How do i verify that my scale system is Balanced?

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Courtesy of Hardy Process Solutions

Have you ever wondered how to check the mechanical or load cell signal balance on your weighing system? Here's how. Verifying that your scale system is balanced helps to provide you with accurate readings.

Load sharing is important to ensure stability of the vessel and scale. Any imbalance between load cells would have to be dramatic to make the scale unstable.

For example, standing on a floor scale and shifting your weight to cause a rocking motion in the scale base would cause an instability that would be solved by balancing the corners. Normally, an imbalance is caused by motors and other attachments to the scale. Sometimes a counterbalance is required to keep a scale vessel upright.

How to Verify Scale System Balance

Using a multimeter, check the connector J1 on the weight controller load cell connector. If your instrument has INTEGRATED TECHNICIAN from Hardy Instruments, a participating Encompass Product Partner in the Rockwell Automation PartnerNetwork, the measured values can be read from the front panel display, the embedded Web server or via a programmable logic controller (PLC) human-machine interface (HMI). Follow these steps:

Confirm that the excitation voltage is correct.

  • 10V DC (Hardy Instruments models HI 2151/20WC, HI 1771WS and HI 2160RC).
  • 5 V DC (Hardy Instruments models HI 2151/30WC, HI 1746WS, HI 1756WS, HI 1769WS, HI 200DNWM, HI 4050 and HI 3000 series).

Confirm the millivolt (mV) signal is a valid positive MV reading.

  • 0-30 mV on the HI 2151/20WC, HI 1771WS and HI 2160RC
  • 0-15 mV on the HI 2151/30WC, HI 1746WS, HI 1756WS, HI 1769WS, HI 200DNWM, HI 4050 and the HI 3000 series (which includes the HI 3010, HI 3030, HI 3300 and HI 3600).

Load sharing includes load cell operation and verification.

  • Assuming the load cell wiring is complete and correct, apply weight. Does the mV signal increase in a positive direction?
  • A negative signal reading on the connector indicates the load cell is upside down or defective. Check to see if the load cell is correctly mounted.
    The arrow goes with the direction of force. Use the load cell installation manual to verify the correct orientation. If there isn't an arrow or instructions, you must manually verify the correct direction.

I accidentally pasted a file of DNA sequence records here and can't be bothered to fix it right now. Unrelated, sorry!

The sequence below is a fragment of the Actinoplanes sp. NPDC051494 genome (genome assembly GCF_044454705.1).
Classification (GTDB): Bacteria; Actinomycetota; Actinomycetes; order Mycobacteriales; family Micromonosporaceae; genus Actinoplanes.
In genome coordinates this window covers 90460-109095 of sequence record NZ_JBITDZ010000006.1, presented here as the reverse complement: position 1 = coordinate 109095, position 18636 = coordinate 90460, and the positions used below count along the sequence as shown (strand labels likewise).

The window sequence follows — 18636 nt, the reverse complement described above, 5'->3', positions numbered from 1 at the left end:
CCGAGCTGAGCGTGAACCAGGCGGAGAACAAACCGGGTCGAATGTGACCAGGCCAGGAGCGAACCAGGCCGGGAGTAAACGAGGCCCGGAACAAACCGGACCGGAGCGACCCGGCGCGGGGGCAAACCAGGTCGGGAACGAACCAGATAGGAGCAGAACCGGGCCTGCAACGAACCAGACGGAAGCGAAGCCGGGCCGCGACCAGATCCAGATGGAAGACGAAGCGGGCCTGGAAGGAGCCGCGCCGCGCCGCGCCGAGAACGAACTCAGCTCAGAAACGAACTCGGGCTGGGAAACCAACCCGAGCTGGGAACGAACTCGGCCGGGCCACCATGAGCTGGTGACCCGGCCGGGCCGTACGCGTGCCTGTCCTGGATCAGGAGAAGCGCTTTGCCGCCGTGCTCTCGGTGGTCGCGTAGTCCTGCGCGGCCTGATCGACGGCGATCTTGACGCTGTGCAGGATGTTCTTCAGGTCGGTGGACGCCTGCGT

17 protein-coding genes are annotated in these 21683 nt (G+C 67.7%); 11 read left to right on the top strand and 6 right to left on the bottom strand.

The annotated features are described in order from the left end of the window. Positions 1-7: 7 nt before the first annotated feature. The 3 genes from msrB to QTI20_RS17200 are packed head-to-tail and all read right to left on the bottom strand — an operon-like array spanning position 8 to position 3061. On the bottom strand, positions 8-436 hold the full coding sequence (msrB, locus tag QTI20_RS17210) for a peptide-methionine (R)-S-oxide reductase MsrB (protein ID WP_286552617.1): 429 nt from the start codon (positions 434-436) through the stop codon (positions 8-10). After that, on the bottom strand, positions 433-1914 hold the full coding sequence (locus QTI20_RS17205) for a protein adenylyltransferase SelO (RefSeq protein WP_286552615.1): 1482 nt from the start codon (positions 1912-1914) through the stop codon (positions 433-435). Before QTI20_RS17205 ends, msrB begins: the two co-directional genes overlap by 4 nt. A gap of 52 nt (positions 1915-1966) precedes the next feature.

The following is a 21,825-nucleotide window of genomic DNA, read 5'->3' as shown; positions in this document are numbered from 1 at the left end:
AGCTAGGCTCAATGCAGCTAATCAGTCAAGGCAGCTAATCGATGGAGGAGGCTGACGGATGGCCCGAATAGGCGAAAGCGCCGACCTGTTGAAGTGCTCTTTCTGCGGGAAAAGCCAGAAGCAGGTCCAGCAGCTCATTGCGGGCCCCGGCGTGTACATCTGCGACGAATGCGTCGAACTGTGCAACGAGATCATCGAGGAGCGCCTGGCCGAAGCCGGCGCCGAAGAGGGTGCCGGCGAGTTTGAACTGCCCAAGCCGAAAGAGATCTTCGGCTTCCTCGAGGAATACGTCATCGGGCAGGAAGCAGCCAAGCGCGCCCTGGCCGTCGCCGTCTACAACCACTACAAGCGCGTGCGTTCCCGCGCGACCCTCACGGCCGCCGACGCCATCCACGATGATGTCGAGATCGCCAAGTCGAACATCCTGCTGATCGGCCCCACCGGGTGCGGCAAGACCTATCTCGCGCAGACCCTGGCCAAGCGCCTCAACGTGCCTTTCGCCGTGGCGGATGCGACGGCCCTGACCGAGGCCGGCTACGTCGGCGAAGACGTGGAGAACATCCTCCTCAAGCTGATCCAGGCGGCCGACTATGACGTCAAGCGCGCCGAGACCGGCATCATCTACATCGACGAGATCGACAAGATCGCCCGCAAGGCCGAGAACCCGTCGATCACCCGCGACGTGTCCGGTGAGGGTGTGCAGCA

• Load cells in tension won't reflect a negative reading if installed upside down. If upside down, the force applied by the cable would be included in the weight readings.
  • If you have received positive results, continue.

If your vessel has multiple load cells, verify all the mV readings individually. At the summing junction box with the controller powered up and the excitation wires connected, do the following:

  • Disconnect the signal side of the load cell cables.
  • Verify a positive reading from each load cell.
  • Record the mV readings and compare each corner for proper load sharing.

If you have an HI 215IT INTEGRATED TECHNICIAN junction box, the cables don't have to be disconnected, so skip step 4a. The values can be read on the front panel display, the embedded Web server or via a PLC HMI.

Proper load sharing should see only a difference of approximately +/- 1 mV.

  • Larger differences, caused by motors and piping, should not be more than +/- 4 mV.
  • If there isn't any piping to explain the mV difference, adjust the corners and balance the mV readings using shims, or if equipped, by adjusting bolts on the load cell-mounting hardware.

Drawing a load cell map will help to determine the correct leg to adjust and the direction in which it should be adjusted.

Three load cells should self-level like a three-legged chair.

  • Using a spirit level, verify that the vessel is vertically and horizontally level.
  • Verify whether any height change will affect the attitude of adjacent vessels or piping.
  • Adjust each leg to dynamically match mV outputs.
  • Verify the mV readings and physical level when complete.

Four load cells or more present a challenge.

  • Using a spirit level, verify that the vessel is vertically and horizontally level.
  • Verify whether any height change will affect the attitude of adjacent vessels or piping.
  • With all signal wires connected, measure the mV output. This is the sum of the load cell signals and your target mV setting for each load cell.
  • Disconnect the individual signal wires so you only read the output of individual load cells.
    Using a map, chart the individual load cell readings. Record the mV reading of each leg (load cell).
  • Adjust the load cell to the lowest reading to dynamically match the target mV readings previously obtained.
  • Read the mV readings from each load cell to verify a proper correction.
  • Repeat step d and e as necessary to achieve the correct load sharing of your vessel.
  • Verify the mV readings and vessel level when complete.

Proper load sharing produces mechanical soundness and a solid weigh vessel. Weight drifting and fluctuation usually are signs of a mechanical or a damaged load cell.

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